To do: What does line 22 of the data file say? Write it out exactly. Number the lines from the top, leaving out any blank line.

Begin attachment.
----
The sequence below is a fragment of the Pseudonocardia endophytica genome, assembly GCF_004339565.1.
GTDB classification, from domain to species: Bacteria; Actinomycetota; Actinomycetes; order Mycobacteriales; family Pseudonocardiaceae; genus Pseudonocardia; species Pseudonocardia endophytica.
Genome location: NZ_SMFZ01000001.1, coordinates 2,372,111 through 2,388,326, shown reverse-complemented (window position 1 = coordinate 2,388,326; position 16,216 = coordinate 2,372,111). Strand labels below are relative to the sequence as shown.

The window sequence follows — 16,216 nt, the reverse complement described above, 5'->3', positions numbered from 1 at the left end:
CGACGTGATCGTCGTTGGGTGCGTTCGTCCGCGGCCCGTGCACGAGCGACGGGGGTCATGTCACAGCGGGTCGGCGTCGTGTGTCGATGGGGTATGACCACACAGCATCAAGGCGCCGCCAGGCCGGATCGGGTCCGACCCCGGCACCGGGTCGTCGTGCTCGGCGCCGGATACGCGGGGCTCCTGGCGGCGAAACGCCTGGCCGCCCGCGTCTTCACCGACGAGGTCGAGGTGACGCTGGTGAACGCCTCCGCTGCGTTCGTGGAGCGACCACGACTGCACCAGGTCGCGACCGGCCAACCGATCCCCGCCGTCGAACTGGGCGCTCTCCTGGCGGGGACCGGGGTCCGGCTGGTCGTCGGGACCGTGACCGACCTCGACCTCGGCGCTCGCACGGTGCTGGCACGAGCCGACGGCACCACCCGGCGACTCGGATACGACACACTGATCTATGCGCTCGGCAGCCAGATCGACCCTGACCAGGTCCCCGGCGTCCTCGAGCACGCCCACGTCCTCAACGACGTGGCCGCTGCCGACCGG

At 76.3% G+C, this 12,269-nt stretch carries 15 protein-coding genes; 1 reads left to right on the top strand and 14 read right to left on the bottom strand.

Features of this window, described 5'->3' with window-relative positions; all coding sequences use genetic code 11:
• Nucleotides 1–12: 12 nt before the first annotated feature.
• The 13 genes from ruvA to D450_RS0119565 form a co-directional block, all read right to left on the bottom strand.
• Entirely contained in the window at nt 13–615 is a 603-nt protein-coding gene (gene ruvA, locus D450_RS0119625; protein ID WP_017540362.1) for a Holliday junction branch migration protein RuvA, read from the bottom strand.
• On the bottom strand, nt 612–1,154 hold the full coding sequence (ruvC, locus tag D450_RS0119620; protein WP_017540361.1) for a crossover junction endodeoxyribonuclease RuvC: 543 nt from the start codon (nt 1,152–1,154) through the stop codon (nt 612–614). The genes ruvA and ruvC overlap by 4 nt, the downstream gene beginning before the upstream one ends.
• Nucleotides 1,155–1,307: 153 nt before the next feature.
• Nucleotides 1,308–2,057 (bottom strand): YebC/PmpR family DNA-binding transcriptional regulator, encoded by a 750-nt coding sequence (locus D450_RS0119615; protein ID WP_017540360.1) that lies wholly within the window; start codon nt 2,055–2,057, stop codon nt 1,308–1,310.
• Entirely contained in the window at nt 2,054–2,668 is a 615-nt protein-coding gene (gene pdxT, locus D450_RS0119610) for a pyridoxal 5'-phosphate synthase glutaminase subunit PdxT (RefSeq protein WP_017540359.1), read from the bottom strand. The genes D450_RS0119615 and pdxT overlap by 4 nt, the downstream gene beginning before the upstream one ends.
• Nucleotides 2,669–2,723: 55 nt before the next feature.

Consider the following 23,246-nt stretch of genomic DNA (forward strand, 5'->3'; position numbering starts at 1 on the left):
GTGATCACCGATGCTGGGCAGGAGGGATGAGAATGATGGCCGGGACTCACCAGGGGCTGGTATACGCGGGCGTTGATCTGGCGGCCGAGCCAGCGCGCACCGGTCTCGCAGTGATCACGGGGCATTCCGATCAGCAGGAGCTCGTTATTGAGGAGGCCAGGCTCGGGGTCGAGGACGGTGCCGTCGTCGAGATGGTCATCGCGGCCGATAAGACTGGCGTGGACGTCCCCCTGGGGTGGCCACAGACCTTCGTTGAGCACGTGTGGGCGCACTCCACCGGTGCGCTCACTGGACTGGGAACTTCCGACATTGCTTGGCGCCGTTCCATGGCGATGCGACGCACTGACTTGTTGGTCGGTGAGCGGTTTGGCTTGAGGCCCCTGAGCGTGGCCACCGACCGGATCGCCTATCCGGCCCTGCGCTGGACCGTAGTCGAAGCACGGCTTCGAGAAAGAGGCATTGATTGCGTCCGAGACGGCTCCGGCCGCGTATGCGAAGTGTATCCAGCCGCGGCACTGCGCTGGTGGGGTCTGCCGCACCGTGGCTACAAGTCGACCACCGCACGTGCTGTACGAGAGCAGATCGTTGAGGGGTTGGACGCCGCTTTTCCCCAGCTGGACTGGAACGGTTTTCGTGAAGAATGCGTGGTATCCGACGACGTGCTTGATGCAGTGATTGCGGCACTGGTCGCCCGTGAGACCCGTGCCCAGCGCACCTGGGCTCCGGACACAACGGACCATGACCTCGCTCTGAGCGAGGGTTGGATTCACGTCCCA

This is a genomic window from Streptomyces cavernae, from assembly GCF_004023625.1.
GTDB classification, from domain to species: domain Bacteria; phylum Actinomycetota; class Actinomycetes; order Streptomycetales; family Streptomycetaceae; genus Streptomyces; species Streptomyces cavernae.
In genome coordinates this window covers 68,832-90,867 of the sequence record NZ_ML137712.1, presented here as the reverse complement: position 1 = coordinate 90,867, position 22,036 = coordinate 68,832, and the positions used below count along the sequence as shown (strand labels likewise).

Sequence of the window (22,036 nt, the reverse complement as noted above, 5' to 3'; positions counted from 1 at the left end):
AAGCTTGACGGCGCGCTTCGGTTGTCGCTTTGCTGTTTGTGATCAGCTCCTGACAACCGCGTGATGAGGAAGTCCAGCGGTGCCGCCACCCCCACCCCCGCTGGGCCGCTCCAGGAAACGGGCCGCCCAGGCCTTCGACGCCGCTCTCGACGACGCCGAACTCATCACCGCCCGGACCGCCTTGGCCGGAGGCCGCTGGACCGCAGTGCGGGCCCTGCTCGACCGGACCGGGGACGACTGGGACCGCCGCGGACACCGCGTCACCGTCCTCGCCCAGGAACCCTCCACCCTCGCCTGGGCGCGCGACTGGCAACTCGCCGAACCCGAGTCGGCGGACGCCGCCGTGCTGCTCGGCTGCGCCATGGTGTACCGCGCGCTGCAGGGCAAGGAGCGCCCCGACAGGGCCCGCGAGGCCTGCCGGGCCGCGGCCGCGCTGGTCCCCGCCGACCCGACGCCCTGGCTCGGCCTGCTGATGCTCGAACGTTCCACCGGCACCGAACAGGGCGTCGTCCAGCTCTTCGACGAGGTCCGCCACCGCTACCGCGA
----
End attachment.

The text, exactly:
AAGCTTGACGGCGCGCTTCGGTTGTCGCTTTGCTGTTTGTGATCAGCTCCTGACAACCGCGTGATGAGGAAGTCCAGCGGTGCCGCCACCCCCACCCCCGCTGGGCCGCTCCAGGAAACGGGCCGCCCAGGCCTTCGACGCCGCTCTCGACGACGCCGAACTCATCACCGCCCGGACCGCCTTGGCCGGAGGCCGCTGGACCGCAGTGCGGGCCCTGCTCGACCGGACCGGGGACGACTGGGACCGCCGCGGACACCGCGTCACCGTCCTCGCCCAGGAACCCTCCACCCTCGCCTGGGCGCGCGACTGGCAACTCGCCGAACCCGAGTCGGCGGACGCCGCCGTGCTGCTCGGCTGCGCCATGGTGTACCGCGCGCTGCAGGGCAAGGAGCGCCCCGACAGGGCCCGCGAGGCCTGCCGGGCCGCGGCCGCGCTGGTCCCCGCCGACCCGACGCCCTGGCTCGGCCTGCTGATGCTCGAACGTTCCACCGGCACCGAACAGGGCGTCGTCCAGCTCTTCGACGAGGTCCGCCACCGCTACCGCGA